Unity found in Trump protests


Photo credit: Briana Mcdaniel

Lorinda Sasan

Editors Note: This article is a response to Campus reacts to Trump election.

There have been a lot of mixed reactions to the results of Tuesday’s election.

For those who voted for Hillary, feelings of anger and fear launched many to protest. Students across the nation gathered to express their rage over Donald Trump’s victory, shouting ‘not my president,’ and more than a few expletives.

Chico State was not immune. Students rallied on campus and downtown Wednesday evening to share their feelings of distress and console one another.

This particular election has divided the nation into two. Many people are scared. Many also say that they need to ‘get over it’, and that people are overreacting. A Facebook friend of mine tried to reason that he’s “just one man” and that the protests, as a result, are a waste of breath from liberals sore about losing.

I am tired of hearing about how I have to move on and support a man I have no respect for. People who think this way don’t understand that these protests are more than party politics. They don’t understand that this one man is a reflection of many men and women who harbor bigotry, sexism and xenophobia in their hearts.

Our president is supposed to be a role model, a person who reflects the ideas and values of our country. By electing him as president, we are faced with the reality that minority groups have to know forever: America is still a country deeply rooted in prejudice.

These protests are a justifiable response to a man who has used fear mongering and hate speech to get people to vote for him. It is foolish to think the pot he has stirred will not boil over to detrimental effects. With Trump’s anti-immigration ideologies, people are shouting in the streets while clinging to their children, in fear of permanent separation.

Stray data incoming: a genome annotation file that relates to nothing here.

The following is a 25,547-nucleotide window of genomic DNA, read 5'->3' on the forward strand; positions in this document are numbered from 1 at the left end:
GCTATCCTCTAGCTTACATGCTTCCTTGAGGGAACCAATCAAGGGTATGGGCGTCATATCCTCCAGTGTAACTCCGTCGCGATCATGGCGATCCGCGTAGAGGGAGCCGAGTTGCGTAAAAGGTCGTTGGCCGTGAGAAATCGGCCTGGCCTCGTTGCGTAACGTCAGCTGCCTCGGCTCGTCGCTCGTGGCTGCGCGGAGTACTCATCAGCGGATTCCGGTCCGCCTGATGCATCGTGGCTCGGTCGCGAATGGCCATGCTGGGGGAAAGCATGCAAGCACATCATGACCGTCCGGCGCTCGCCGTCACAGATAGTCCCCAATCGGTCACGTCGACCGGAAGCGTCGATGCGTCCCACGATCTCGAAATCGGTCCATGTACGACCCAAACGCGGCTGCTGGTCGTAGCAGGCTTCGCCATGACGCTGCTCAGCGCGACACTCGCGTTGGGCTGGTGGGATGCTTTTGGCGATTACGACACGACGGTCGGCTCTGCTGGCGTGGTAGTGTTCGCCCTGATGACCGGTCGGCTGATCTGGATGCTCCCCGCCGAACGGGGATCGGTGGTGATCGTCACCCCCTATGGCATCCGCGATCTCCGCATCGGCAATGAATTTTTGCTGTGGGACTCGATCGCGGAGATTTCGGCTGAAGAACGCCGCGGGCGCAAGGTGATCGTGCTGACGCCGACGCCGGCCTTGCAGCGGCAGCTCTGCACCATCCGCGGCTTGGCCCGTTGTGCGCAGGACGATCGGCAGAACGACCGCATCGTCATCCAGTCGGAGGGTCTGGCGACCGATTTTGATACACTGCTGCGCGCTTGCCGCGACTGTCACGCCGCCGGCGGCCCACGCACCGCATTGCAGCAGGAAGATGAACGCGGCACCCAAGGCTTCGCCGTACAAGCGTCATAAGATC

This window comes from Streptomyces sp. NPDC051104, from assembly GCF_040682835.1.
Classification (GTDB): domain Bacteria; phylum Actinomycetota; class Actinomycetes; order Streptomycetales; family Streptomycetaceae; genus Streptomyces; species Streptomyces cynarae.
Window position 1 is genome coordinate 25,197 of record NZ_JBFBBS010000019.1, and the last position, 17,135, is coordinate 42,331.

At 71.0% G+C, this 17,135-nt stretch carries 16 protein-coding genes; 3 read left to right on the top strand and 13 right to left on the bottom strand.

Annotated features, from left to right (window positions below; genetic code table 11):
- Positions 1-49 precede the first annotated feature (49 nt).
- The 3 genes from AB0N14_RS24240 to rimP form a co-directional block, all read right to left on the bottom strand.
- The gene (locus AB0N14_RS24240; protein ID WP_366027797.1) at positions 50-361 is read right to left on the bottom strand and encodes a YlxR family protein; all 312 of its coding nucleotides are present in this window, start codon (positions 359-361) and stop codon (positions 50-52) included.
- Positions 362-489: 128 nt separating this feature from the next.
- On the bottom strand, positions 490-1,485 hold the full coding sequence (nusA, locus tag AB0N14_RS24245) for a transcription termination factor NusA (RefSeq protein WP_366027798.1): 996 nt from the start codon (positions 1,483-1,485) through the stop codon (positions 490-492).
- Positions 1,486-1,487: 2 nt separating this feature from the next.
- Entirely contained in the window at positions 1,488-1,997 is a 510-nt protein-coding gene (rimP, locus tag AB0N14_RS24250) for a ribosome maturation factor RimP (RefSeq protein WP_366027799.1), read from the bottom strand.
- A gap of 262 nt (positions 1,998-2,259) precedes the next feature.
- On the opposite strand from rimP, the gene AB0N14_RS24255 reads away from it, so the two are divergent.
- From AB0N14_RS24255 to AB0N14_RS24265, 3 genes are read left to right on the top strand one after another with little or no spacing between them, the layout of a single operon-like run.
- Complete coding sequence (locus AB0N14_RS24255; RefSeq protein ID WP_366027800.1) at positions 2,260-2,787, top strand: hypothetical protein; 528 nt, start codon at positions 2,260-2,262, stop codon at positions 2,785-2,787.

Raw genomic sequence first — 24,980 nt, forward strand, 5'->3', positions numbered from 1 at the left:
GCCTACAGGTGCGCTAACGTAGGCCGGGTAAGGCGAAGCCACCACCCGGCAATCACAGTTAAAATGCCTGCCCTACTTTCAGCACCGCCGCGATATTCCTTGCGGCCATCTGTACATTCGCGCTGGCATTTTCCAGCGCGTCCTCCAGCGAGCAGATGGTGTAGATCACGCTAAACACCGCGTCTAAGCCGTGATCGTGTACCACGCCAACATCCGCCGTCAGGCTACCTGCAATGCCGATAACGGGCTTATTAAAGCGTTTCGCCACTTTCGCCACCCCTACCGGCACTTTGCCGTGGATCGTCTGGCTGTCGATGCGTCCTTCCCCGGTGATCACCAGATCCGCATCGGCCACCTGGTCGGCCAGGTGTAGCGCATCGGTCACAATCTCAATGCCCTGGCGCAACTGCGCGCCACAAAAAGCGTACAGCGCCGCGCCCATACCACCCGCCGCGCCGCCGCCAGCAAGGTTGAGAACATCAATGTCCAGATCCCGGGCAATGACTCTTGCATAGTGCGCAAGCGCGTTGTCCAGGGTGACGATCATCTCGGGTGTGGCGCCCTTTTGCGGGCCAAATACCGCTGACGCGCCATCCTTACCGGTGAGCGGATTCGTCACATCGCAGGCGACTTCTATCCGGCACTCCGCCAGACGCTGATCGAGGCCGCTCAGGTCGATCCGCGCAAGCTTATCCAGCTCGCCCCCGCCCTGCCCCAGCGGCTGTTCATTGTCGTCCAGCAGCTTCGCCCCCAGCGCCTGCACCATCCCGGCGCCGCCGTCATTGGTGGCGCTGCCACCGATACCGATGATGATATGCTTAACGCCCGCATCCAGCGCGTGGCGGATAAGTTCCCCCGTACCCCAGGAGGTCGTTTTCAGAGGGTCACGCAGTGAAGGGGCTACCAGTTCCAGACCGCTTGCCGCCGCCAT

Not even 70 years ago president Franklin D. Roosevelt authorized Executive Order 9066, placing over 100,000 Japanese-American citizens into internment camps. Fear is a powerful tool that can push people to commit atrocities.

It is wrong to claim that all Trump supporters are racist. Many have said that while they do not agree with the rhetoric he has used during his campaign, they support him for his foreign policy and his plans to cut income taxes.

They don’t realize that for people of color, women, LGBTQs and Muslims voting for him despite the outrageous things he has said and done sends a pretty clear message: we may not hate you, we just don’t care about you as much.

While I don’t condone the riots or violence that have occurred in response to the election, I will continue to support the peaceful protests on my campus and campuses across the nation.

Friends who attended the recent protest at Chico State expressed how it helped to heal and to have an outlet to vent their frustrations. Being in a place of like minded people gave a sense of unity in a country that feels deeply divided.

Perhaps the protest on campus can serve as a starting point to open up a peaceful conversation and bridge the gap between both sides.

It is not a waste of breath to voice disappointment in a government system that has failed to reflect the morals in which it stands for.

The battle for equal rights is far from over, and I am proud to be part of a generation that refuses to remain silent.

Lorinda Sasan can be reached at [email protected] or @theorion_news on Twitter.